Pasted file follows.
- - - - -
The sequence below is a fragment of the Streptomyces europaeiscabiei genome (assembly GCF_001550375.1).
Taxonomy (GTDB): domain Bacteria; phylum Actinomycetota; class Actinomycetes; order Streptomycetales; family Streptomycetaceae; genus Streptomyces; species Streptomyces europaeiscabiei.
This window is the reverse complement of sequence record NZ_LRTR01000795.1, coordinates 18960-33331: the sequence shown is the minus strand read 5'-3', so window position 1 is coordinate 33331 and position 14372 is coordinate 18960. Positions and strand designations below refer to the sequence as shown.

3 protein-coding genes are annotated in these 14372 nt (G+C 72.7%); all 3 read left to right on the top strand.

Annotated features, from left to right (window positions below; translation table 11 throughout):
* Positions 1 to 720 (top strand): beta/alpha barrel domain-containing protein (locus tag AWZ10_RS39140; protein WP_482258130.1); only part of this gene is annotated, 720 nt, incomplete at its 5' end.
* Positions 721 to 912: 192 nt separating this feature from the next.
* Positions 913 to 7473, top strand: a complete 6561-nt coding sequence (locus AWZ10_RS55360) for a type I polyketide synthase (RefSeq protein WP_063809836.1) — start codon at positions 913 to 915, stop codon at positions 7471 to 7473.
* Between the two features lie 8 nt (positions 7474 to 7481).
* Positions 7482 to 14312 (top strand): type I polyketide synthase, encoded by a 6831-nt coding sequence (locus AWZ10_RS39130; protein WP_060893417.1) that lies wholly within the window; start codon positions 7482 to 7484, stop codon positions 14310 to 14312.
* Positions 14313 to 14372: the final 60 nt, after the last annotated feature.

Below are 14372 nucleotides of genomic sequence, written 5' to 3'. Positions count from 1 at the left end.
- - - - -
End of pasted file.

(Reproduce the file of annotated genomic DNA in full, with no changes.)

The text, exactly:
The sequence below is a fragment of the Streptomyces europaeiscabiei genome (assembly GCF_001550375.1).
Taxonomy (GTDB): domain Bacteria; phylum Actinomycetota; class Actinomycetes; order Streptomycetales; family Streptomycetaceae; genus Streptomyces; species Streptomyces europaeiscabiei.
This window is the reverse complement of sequence record NZ_LRTR01000795.1, coordinates 18960-33331: the sequence shown is the minus strand read 5'-3', so window position 1 is coordinate 33331 and position 14372 is coordinate 18960. Positions and strand designations below refer to the sequence as shown.

3 protein-coding genes are annotated in these 14372 nt (G+C 72.7%); all 3 read left to right on the top strand.

Annotated features, from left to right (window positions below; translation table 11 throughout):
* Positions 1 to 720 (top strand): beta/alpha barrel domain-containing protein (locus tag AWZ10_RS39140; protein WP_482258130.1); only part of this gene is annotated, 720 nt, incomplete at its 5' end.
* Positions 721 to 912: 192 nt separating this feature from the next.
* Positions 913 to 7473, top strand: a complete 6561-nt coding sequence (locus AWZ10_RS55360) for a type I polyketide synthase (RefSeq protein WP_063809836.1) — start codon at positions 913 to 915, stop codon at positions 7471 to 7473.
* Between the two features lie 8 nt (positions 7474 to 7481).
* Positions 7482 to 14312 (top strand): type I polyketide synthase, encoded by a 6831-nt coding sequence (locus AWZ10_RS39130; protein WP_060893417.1) that lies wholly within the window; start codon positions 7482 to 7484, stop codon positions 14310 to 14312.
* Positions 14313 to 14372: the final 60 nt, after the last annotated feature.

Below are 14372 nucleotides of genomic sequence, written 5' to 3'. Positions count from 1 at the left end.